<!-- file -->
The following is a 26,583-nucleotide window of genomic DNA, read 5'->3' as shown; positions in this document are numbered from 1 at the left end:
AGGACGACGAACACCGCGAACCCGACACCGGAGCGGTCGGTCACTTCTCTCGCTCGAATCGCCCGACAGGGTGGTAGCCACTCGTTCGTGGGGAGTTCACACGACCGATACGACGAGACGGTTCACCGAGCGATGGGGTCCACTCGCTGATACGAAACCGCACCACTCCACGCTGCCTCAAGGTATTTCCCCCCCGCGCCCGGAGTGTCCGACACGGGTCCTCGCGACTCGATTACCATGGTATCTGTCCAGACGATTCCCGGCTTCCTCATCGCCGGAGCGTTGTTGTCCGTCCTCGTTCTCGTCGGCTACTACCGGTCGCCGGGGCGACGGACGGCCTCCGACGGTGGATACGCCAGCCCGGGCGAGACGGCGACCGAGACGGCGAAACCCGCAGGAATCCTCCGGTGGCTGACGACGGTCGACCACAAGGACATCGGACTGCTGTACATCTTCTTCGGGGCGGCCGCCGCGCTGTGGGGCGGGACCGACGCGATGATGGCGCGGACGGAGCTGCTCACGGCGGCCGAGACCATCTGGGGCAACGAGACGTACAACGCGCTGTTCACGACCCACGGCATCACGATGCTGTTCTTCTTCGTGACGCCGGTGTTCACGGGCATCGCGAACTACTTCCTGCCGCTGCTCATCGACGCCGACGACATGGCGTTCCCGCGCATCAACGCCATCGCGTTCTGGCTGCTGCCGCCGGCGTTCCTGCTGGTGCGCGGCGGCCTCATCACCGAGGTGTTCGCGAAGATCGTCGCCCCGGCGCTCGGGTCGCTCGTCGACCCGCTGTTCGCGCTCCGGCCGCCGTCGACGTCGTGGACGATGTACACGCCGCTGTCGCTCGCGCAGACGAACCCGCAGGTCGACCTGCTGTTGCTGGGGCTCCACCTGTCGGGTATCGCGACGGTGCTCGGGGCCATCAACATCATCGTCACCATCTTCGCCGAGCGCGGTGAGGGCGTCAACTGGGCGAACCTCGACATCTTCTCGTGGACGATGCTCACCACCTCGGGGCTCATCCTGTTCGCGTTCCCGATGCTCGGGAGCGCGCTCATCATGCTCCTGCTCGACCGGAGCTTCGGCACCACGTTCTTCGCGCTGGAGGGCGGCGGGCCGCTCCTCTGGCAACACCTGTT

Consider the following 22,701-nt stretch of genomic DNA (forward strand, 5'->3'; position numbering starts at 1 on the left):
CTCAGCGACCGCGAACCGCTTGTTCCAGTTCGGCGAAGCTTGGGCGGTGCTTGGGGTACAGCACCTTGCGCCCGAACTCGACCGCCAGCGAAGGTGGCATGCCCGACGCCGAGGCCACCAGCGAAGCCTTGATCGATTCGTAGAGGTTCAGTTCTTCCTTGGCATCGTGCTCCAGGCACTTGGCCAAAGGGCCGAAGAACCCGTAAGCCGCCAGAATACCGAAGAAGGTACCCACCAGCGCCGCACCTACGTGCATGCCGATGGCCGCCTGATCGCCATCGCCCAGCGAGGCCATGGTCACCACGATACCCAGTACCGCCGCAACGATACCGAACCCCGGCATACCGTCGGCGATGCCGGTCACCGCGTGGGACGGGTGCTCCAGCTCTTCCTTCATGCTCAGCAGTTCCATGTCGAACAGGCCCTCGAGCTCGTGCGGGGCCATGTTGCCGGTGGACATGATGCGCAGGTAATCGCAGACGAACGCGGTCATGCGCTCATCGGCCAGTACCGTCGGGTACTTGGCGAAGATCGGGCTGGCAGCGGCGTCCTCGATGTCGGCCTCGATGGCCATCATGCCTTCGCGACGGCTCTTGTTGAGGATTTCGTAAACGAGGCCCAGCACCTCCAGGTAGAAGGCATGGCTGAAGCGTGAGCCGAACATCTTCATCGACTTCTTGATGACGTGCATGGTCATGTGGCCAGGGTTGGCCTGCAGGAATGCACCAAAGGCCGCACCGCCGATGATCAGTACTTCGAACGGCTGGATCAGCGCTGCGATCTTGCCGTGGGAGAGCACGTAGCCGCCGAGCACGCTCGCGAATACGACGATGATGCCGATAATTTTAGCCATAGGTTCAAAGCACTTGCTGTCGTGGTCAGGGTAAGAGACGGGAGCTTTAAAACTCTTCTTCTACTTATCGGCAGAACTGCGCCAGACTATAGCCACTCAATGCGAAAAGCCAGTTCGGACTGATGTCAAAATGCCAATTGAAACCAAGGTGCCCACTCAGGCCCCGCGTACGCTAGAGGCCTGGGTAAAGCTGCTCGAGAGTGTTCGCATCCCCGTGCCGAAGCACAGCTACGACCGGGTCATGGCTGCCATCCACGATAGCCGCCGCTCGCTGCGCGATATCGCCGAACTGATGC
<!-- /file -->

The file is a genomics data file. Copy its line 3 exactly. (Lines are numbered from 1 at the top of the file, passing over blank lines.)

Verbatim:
Consider the following 22,701-nt stretch of genomic DNA (forward strand, 5'->3'; position numbering starts at 1 on the left):